A serial fraudster who targeted a dozen women in romance fraud scams has been jailed again.
Sebastian Timmis, 32, stole more than £30,000 by convincing his victims to transfer him money, having won their trust through dating apps and websites.
He committed the offences between January and July 2022, while on prison licence for similar fraud offences he had been sentenced for the previous year.
Timmis, from Marksbury, pleaded guilty to 12 counts of fraud by false representation, with the women he defrauded living all over the country, including Bristol, Bath, Swindon, Nottingham, Warwickshire, Hertfordshire, Hampshire and Sussex.
PC Rory Everitt, the officer in the case, said: “Timmis used dating apps and websites to establish the trust of his victims before claiming to them he needed money urgently.
“He’d pressurise his victims into transferring money to him, promising he would pay them back. He would make up time-critical scenarios, including having his wallet stolen, to win sympathy and would then not give the money back.
“The cash was used to fund gambling.”
The tactics used by Timmis are common with romance fraud: winning the victim’s trust before creating a fictional time-sensitive reason why they need money, valuables or gift cards to be bought for them.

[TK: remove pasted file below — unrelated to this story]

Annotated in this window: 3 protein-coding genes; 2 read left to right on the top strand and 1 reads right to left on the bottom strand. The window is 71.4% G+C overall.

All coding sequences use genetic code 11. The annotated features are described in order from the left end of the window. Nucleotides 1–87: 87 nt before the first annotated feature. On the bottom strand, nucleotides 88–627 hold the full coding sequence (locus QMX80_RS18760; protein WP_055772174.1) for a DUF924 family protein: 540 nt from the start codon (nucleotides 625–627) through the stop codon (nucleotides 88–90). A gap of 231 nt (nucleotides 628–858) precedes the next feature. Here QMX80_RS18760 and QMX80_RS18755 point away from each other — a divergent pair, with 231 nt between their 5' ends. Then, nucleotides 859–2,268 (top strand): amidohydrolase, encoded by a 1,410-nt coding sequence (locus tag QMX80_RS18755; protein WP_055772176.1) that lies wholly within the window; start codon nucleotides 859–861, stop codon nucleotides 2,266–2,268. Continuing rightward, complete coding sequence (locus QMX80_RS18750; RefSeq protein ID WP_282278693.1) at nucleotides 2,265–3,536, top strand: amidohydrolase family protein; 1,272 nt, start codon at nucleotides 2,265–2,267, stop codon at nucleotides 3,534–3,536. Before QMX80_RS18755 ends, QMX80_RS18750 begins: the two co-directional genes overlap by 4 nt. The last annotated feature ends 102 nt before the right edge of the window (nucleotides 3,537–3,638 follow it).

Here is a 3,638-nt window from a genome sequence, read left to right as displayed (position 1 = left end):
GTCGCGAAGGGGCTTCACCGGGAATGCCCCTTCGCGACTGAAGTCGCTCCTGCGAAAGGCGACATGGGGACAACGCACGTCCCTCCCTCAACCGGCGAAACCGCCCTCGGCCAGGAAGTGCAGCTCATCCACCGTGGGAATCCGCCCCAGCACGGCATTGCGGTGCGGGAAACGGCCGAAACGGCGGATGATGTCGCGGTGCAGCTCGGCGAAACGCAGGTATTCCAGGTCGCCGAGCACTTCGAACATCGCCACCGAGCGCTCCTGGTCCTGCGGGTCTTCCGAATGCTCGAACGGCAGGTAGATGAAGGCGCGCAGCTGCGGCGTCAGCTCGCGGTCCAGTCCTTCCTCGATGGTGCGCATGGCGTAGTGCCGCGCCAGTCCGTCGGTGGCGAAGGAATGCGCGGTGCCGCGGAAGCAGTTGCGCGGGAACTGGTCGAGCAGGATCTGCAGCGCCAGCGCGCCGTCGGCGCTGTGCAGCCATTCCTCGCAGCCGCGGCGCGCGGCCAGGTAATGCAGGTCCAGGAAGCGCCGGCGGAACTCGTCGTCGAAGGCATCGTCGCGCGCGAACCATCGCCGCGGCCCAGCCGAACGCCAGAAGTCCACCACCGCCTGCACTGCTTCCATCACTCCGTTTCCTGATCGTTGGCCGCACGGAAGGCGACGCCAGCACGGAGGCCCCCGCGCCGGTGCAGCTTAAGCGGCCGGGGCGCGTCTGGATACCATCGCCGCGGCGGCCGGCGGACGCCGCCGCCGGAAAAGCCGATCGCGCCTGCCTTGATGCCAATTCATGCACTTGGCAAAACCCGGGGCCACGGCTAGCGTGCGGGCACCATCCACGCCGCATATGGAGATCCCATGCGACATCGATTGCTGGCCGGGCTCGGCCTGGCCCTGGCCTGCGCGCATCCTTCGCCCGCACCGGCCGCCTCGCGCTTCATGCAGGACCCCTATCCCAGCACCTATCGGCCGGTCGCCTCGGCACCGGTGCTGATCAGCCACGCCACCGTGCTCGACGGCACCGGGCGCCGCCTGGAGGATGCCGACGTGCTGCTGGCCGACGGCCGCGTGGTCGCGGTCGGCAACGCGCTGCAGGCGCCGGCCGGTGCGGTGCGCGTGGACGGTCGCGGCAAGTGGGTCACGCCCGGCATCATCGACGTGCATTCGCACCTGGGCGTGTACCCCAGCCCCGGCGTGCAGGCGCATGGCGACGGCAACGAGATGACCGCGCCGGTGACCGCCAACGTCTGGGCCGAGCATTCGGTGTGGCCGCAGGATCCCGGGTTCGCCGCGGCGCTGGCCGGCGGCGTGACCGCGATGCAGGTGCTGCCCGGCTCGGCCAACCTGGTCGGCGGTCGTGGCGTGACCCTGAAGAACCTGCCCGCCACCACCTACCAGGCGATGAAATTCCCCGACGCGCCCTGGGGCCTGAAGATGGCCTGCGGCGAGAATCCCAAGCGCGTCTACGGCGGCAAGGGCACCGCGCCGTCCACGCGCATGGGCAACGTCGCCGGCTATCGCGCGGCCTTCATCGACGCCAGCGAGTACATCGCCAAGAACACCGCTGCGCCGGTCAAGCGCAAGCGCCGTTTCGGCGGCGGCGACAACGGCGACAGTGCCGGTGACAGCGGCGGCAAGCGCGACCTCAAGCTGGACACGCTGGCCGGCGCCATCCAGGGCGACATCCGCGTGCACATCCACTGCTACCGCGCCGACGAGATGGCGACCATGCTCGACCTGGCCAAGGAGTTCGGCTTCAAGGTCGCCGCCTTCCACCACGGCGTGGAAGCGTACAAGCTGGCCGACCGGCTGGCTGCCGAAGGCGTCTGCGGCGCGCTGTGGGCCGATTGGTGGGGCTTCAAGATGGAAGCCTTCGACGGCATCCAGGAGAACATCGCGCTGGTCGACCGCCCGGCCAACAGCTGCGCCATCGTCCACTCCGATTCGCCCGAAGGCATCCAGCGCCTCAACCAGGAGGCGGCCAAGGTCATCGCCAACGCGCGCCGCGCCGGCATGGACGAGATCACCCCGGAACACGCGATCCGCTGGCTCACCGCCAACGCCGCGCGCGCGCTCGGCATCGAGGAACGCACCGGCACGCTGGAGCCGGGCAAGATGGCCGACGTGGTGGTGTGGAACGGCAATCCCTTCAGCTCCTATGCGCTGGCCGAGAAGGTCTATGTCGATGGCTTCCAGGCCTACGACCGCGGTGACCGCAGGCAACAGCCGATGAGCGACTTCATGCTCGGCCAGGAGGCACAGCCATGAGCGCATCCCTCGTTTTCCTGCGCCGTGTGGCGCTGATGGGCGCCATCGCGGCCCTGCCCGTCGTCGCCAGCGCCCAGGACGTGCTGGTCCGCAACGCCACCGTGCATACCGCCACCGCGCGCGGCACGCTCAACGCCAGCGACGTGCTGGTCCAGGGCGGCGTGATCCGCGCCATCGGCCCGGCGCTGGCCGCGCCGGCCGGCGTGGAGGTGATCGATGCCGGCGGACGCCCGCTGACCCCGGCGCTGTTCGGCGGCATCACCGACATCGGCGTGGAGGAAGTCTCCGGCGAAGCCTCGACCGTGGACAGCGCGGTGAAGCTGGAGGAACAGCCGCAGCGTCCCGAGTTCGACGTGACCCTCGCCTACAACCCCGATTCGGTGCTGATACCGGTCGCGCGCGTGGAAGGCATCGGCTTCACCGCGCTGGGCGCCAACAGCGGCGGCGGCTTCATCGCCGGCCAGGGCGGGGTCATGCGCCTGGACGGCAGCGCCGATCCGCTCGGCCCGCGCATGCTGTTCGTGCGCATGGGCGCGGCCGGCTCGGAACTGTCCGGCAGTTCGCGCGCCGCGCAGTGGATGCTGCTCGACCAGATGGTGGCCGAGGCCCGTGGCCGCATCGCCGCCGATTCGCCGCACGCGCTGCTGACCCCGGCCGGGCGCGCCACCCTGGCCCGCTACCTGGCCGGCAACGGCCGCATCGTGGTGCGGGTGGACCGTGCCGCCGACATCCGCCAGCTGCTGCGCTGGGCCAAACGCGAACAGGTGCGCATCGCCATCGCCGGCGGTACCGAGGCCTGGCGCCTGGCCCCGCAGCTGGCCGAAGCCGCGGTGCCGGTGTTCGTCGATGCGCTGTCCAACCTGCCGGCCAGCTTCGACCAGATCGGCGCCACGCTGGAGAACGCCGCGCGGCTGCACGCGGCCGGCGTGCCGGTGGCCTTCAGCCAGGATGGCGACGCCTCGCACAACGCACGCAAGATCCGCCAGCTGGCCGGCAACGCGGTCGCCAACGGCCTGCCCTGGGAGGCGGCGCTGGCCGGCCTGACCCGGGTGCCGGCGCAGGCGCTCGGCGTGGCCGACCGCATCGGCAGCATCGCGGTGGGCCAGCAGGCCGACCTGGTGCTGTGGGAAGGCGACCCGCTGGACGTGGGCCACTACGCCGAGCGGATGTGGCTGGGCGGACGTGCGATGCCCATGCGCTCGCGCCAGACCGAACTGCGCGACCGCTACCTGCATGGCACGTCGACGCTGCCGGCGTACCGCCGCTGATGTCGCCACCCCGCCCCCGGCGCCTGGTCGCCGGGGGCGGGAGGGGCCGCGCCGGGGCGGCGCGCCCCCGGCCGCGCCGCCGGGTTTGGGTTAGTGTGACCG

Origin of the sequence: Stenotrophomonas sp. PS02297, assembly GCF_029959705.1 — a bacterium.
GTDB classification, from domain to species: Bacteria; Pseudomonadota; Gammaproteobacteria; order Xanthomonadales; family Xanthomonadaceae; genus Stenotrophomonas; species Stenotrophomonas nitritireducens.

Judge Paul Cook handed Timmis a prison sentence of three years and two months at Taunton Crown Court on Thursday 11 January. A 10-year serious crime prevention order – prohibiting Timmis from accessing dating platforms – was also granted.
HHJ Cook described Timmis as ‘cynical and manipulative’ who ’emotionally and serious betrayed’ his victims.
PC Everitt said: “These victims have shown great courage in reporting what happened to them.
“We commonly misspeak and say people ‘fall’ for scams and fraud but this is not the case. These women were manipulated by a prolific and selfish fraudster who used their kind-heartedness to make them feel sorry for him, and profit to the tune of almost £32,000.
“He has received a significant prison sentence and we welcome the court’s actions to impose an order that should help prevent him from being able to defraud anyone else by similar means in the future upon release.”
More information about how to spot the warning signs of romance fraud can be found on Action Fraud’s website.